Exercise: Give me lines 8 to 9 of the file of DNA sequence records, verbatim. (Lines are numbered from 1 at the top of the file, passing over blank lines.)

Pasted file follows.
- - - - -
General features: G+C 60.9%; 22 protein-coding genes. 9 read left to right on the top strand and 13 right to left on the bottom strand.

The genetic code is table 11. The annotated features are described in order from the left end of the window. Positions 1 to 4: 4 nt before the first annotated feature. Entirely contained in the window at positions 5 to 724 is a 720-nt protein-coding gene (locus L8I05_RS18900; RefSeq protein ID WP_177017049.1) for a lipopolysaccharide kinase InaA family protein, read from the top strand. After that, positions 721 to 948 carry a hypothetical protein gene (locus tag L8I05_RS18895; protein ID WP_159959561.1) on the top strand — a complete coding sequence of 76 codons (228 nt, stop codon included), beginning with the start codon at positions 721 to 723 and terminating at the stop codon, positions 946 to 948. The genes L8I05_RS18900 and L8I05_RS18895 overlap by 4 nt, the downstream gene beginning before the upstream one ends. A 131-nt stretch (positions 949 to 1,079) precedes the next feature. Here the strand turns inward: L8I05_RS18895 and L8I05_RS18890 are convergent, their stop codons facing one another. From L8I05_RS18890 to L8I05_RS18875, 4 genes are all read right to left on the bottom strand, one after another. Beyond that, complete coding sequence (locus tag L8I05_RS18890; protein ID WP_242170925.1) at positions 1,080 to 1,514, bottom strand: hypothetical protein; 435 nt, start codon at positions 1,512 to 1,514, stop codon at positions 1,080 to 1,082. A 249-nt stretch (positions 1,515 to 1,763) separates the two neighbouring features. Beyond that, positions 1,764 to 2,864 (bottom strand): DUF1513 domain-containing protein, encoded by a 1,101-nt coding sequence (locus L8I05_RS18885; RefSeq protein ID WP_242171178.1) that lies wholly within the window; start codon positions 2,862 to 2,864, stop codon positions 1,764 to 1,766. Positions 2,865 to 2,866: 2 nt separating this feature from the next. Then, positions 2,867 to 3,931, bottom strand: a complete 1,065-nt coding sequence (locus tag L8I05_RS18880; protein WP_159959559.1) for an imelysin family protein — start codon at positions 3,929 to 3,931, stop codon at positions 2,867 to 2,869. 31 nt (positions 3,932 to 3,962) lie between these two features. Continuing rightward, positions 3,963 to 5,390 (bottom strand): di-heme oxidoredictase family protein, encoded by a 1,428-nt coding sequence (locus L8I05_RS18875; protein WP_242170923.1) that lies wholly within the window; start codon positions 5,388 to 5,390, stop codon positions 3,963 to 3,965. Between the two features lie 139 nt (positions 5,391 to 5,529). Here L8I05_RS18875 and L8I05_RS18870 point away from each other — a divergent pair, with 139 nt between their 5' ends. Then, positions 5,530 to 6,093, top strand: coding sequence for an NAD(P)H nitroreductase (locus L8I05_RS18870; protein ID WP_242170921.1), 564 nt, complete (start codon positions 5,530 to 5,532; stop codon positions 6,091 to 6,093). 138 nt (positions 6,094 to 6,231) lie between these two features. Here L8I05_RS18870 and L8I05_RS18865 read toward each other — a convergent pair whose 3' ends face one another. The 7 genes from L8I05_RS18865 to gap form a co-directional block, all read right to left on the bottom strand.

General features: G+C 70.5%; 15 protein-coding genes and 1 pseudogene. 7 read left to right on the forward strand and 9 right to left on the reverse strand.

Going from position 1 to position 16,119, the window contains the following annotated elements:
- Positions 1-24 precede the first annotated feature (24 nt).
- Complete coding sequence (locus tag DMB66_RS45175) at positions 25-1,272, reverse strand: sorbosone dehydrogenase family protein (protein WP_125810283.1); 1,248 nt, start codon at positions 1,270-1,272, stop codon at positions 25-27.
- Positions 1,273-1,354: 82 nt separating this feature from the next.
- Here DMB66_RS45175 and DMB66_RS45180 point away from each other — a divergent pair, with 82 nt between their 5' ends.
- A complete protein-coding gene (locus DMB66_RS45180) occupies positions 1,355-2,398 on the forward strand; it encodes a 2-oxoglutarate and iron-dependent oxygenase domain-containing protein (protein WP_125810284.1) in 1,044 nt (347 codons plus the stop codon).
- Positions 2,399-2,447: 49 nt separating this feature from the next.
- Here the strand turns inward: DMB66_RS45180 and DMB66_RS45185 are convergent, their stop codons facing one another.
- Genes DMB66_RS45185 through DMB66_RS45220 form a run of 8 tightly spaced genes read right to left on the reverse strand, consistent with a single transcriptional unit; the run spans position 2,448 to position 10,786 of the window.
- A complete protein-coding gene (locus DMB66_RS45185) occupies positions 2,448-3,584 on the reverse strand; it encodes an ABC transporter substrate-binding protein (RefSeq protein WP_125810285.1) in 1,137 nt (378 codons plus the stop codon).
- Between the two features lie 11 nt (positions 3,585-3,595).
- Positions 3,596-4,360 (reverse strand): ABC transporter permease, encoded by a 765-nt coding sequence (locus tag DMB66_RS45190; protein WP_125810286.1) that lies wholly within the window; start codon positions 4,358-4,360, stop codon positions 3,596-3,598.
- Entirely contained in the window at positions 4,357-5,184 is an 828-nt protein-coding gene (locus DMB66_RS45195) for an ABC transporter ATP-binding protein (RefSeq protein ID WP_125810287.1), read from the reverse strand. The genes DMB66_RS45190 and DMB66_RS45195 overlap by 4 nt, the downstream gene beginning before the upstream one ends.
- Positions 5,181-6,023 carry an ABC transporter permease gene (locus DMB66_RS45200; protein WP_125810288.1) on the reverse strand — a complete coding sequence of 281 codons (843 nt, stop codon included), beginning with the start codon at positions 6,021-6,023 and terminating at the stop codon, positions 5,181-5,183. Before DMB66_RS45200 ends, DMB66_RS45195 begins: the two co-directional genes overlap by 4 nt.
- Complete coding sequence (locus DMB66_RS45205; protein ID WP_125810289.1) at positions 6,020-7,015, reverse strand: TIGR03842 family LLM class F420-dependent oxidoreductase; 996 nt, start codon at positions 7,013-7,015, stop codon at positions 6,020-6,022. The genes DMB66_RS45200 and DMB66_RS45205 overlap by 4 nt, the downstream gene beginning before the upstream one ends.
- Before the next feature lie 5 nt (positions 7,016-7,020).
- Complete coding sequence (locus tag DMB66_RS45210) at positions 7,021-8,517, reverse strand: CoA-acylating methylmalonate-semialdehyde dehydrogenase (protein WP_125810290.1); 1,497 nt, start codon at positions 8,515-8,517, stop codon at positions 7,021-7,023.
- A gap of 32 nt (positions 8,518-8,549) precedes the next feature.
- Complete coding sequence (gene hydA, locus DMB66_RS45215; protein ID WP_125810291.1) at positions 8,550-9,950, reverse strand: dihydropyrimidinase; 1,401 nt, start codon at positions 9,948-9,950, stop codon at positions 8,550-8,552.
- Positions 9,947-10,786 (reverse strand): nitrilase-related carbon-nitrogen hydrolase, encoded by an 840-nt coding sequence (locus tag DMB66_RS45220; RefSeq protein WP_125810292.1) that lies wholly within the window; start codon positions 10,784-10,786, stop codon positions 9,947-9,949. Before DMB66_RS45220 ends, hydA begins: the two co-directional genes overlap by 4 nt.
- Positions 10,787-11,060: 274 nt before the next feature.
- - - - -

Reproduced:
- Here DMB66_RS45175 and DMB66_RS45180 point away from each other — a divergent pair, with 82 nt between their 5' ends.
- A complete protein-coding gene (locus DMB66_RS45180) occupies positions 1,355-2,398 on the forward strand; it encodes a 2-oxoglutarate and iron-dependent oxygenase domain-containing protein (protein WP_125810284.1) in 1,044 nt (347 codons plus the stop codon).